Importance of Backing Up Your Data- At Home and at Work
As you use a computer at work or at home, you will accumulate important data on the internal storage of the system. This personal or business information may include email correspondence, records, documents, and photos. Computer systems may crash without warning, and sometimes, internal storage in a computer becomes inaccessible due to unexpected errors or failures. If this occurs, you may not be able to retrieve your data, which can have serious ramifications. For this reason, it’s important to back up your system data to provide yourself with electronic copies of important information. It is also imperative that you test your backup system to ensure that the copies are usable and correct. In addition, you must perform backup operations at regular intervals to ensure that you have up-to-date copies of your data.
Overview of Computer Backup
A number of situations could occur that might result in the loss of data. A computer or hard drive failure could make data irretrievable. Theft of a computer system could also cause you to lose information. A virus or malware introduced onto a computer could erase a hard drive or prevent you from accessing it. Even a physical event such as a fire or a flood could lead to computer damage, which would prevent you from accessing files on your computer. Imagine the personal or professional hardship you might experience if suddenly your computer system became inoperable and you cannot access information you had stored on your computer. For a business, this situation could be a professional disaster. On a personal level, the loss of personal correspondence, documents, and photographs could be devastating. Duplicating or backing up computer data prevents hardships and mishaps from occurring in the event of technological failure.
- Guidelines for Backing Up Information (PDF)
- Personal Backup and Recovery of Your Data (PDF)
- Backing Up Your Computer
- Got Backup? Finding the Best Backup Option for Your Small Business Data
Hardware for Backing Up
A number of hardware devices are available for backing up a computer system. An external hard drive is one option for basic backup purposes. An external drive is a portable storage device that you plug into your computer. External drives have different capacities to accommodate as much or as little data as necessary. External drives with higher memory capacities are more expensive than smaller devices. Once it’s connected, you can copy files from your computer hard drive to the external drive to create an additional copy of the files. You could also use a small flash drive for physical backup of a computer system. Flash drives are tiny enough to fit on a keychain or in a pocket, and they come in a variety of storage capacities to enable them to store data. Once you place data onto a hardware device for backup, you will need to store the hardware device carefully and securely to protect your copied data.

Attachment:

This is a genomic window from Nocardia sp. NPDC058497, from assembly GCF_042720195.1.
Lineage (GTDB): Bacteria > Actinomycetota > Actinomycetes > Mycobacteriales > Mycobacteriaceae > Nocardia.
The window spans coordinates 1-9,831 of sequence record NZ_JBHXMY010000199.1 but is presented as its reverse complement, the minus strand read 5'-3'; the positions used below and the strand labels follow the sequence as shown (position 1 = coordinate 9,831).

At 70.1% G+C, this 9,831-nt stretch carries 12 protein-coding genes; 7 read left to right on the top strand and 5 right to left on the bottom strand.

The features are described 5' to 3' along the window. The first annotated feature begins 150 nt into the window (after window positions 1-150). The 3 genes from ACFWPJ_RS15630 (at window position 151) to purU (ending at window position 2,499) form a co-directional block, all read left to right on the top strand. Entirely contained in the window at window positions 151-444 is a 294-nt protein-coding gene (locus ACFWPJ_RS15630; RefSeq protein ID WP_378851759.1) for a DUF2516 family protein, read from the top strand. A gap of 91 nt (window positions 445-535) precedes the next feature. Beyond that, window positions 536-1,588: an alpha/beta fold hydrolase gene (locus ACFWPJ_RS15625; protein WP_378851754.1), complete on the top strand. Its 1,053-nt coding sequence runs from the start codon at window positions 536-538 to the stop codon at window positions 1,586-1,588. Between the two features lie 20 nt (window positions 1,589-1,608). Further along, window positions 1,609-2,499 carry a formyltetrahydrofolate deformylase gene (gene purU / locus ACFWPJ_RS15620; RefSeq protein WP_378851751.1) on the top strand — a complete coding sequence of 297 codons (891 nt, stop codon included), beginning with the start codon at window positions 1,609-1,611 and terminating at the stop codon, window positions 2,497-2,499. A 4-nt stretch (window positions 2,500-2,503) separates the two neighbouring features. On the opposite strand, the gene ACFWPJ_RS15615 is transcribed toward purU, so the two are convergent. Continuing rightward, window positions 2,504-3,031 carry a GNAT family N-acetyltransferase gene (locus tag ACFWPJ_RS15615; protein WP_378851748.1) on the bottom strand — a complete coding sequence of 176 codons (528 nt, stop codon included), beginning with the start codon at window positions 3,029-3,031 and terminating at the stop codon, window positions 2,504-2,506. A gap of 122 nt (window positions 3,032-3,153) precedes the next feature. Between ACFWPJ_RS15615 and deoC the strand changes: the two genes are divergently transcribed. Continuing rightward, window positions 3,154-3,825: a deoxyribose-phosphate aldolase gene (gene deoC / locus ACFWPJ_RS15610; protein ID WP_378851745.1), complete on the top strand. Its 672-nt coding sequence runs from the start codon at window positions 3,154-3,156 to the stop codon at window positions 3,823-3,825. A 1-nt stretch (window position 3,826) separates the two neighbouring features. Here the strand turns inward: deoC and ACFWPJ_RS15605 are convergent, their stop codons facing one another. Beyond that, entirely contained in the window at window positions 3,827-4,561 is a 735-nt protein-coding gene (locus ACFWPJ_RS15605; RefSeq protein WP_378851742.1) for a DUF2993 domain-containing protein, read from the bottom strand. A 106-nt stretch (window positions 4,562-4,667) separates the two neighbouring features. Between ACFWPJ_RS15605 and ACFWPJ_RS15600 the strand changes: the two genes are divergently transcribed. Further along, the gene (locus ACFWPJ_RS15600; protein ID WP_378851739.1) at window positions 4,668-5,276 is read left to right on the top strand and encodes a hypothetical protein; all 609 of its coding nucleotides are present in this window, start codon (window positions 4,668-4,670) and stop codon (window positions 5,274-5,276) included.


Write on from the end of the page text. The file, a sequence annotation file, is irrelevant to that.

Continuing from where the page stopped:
- How to Back Up Data to a USB Flash Drive
- Computer Backup System Buying Guide
- Backup Recommendations for Desktops, Laptops, and Mobile Devices
Backup Information for Apple Systems
Apple makes it possible for Mac users to back up their systems. The Time Machine software is built into Apple computers for easy backing up of important data. To use Time Machine, you can simply choose a date in the past to revisit this date with your computer as it was at that time. It’s possible to use Time Machine in conjunction with an external hard drive if you select this option when prompted by the program. You can also use manual backup methods with an Apple system, similar to how you would back up a PC.
- Backing Up Your Mac
- Backing Up in Mac OS X 10.5 Leopard: Enabling Time Machine
- Back Up Personal Files (Windows or Mac)
- Mac Basics: Time Machine Backs Up Your Mac
Cloud Backup Options
A number of services are available to enable computer users to back up their data virtually to the cloud. Cloud backup involves invisible storage of information such as emails, documents, records, and photos on an Internet server. With cloud data storage, you can access your data from any device and location with an Internet connection. With cloud storage, you won’t have worries about space limitations like you might with an external hard drive or a flash drive. But although cloud storage is convenient and affordable, there are some security issues to consider. The company offering cloud storage must have the capability of encrypting the data to protect unauthorized users from accessing and reading the data. Cloud storage typically involves a monthly or annual fee to continue the service.
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